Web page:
You want to know the most common thing I hear from parents about their teenagers? “Kids don’t listen to their parents,” they tell me. “My kid won’t even think about taking my advice.”
Hi, I’m Elizabeth Dankoski, college consultant, mentor and founder of The Dream School Project. After 15 years of working with students, I’ve found that the tricky thing about being a teen is that they’re getting closer and closer to being fully independent — but they’re not there yet. And it’s so frustrating for them. So everything has the potential to become a fight.
After all, they’re feeling the constant demands of school, which rarely gives them the option to express their independence. And at home, they’re facing the expectations and demands of their parents. All a natural part of growing up — but all potentially infuriating to a teenager hungry for freedom.
But with a mentor, there’s no need for a fight because the mentor’s job is to support whatever the student’s own goals are — and to help the student get clear about her goals in the first place!
Now, most students have no idea how to go about finding a mentor, so I want to share with you 5 tips you can pass on to your child. Here’s what I tell my students:
Number 1. Make a list of people you admire in the field.
You can start by brainstorming a list of people you look up to. They could be current teachers, or teachers you’ve heard about from other students, or leaders you’ve read about.
Number 2. Research your prospective mentors.
You want to make sure you know enough about the people you’re reaching out to so that you’re sure the person’s background fits with your interests and passions. So Google a bit and make sure you have a very strong understanding of how this person has contributed to society. That way when you first reach out, you can begin by expressing your admiration for their work.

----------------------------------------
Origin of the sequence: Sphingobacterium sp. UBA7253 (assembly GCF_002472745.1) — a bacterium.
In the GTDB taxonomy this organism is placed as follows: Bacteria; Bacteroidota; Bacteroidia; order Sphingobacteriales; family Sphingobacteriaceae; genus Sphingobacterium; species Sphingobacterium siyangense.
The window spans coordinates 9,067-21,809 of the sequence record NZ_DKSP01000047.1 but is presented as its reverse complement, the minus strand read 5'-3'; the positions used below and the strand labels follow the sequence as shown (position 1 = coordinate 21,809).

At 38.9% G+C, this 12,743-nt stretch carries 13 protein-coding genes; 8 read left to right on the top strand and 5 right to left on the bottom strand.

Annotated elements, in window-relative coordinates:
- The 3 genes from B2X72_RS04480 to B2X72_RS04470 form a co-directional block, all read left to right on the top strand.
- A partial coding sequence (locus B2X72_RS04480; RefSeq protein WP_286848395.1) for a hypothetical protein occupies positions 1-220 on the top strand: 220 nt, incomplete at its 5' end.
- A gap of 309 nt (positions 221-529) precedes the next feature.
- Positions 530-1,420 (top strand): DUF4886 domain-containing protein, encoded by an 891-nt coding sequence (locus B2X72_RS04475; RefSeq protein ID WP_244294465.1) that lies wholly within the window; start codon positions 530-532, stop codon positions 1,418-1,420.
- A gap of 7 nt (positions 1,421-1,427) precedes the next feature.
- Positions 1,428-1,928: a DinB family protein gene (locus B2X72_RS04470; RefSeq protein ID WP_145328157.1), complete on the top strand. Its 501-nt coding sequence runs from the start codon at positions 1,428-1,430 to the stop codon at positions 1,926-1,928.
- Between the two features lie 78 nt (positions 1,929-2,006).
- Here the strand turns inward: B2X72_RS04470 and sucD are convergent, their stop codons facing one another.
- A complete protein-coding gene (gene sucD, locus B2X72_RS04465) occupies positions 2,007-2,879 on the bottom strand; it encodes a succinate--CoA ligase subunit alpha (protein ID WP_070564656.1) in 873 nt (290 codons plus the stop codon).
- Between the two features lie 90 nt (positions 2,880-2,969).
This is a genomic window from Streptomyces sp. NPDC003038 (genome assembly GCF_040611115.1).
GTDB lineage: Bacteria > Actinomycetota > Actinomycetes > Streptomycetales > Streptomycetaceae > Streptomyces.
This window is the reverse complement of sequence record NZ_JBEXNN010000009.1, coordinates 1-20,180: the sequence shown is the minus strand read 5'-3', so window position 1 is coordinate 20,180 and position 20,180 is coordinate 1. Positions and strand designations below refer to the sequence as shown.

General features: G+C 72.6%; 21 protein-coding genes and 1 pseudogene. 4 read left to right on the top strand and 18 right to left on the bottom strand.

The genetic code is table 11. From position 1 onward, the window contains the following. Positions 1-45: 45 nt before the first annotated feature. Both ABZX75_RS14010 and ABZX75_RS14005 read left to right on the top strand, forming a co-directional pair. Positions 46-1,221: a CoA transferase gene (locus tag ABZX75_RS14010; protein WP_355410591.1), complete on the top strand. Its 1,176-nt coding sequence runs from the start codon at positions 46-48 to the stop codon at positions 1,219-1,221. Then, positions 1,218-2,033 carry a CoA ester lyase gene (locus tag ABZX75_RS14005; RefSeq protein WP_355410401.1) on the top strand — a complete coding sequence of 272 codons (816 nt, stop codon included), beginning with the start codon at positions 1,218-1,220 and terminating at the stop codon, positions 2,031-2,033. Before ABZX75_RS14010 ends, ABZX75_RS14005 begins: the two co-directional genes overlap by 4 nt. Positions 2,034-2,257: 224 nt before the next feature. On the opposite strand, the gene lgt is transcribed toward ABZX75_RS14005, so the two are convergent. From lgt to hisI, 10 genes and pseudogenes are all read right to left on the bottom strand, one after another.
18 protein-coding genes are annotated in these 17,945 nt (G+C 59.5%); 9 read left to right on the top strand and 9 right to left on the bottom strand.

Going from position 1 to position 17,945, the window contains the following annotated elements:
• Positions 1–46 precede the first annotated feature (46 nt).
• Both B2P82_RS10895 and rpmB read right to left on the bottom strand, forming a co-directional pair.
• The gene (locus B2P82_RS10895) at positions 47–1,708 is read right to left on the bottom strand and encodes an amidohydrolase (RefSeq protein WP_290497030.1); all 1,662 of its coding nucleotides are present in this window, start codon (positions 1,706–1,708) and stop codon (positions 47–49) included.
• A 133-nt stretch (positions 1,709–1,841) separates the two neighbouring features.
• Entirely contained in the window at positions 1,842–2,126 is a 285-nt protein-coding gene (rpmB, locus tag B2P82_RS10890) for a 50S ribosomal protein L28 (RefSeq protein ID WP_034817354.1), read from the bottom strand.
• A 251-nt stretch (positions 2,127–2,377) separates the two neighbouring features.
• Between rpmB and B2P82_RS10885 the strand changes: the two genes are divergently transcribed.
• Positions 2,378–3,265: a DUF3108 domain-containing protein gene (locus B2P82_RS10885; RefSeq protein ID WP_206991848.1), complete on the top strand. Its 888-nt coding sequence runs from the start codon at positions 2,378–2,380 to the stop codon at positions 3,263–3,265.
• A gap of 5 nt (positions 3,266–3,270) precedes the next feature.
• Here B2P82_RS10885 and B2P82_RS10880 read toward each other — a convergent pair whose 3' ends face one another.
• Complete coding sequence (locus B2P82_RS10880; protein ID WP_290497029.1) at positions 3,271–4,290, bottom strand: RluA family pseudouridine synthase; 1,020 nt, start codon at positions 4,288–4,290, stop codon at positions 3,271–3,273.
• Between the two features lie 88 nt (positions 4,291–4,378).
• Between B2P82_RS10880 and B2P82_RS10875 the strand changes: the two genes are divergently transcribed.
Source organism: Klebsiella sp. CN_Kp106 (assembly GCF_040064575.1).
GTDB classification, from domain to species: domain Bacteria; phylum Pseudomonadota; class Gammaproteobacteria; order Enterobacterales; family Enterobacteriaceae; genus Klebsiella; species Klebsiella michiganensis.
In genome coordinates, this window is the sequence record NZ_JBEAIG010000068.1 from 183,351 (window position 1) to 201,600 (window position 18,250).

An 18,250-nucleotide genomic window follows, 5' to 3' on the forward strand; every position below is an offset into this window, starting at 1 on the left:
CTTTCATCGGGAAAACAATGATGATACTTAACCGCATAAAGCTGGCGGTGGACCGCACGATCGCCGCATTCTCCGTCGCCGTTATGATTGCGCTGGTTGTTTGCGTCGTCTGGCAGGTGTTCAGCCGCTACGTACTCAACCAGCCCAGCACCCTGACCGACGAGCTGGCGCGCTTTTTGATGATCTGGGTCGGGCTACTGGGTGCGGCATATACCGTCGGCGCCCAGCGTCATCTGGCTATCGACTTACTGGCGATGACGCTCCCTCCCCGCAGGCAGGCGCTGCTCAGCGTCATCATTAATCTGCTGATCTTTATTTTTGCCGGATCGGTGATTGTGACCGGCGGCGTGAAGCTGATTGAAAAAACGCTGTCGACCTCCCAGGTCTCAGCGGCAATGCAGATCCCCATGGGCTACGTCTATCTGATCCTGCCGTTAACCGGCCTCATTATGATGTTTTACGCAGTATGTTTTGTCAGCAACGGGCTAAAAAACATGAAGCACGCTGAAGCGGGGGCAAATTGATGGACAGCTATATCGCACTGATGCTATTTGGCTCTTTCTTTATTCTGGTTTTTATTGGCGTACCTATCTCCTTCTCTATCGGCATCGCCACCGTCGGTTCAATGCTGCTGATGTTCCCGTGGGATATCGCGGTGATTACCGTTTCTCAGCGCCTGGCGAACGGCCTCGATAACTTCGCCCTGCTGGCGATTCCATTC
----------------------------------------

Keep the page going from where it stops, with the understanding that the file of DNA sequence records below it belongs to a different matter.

Number 3. Determine exactly what you want to gain from these mentors.
You want to have a clear sense of what you hope to gain from this mentor. Are you looking for an internship or are you looking for an opportunity to sit down and talk through your ideas? Be very specific so the mentor knows exactly what s/he is agreeing to — but start small with a one-time, 30-minute meeting, for example, and see how the connection unfolds.
Number 4. Determine what benefit you can offer.
This is really important. You don’t want to just ask them to give to you. You want to consider what you’re going to bring to your mentors. If you’re thinking about an internship or a shadow position, what kind of skill and enthusiasm can you offer? Or what kind of volunteering can you include?
Now that you’ve followed these steps, you’re ready to craft a short, polite email requesting a brief conversation.
Number 5, be sure to say thank you.
This is something that will make you really stand out. No matter what kind of connection you form with a mentor, saying thank you is a critical way to show that you value the advice and time of the person who’s been generous enough to share both. And the best way to do that is to write a handwritten note.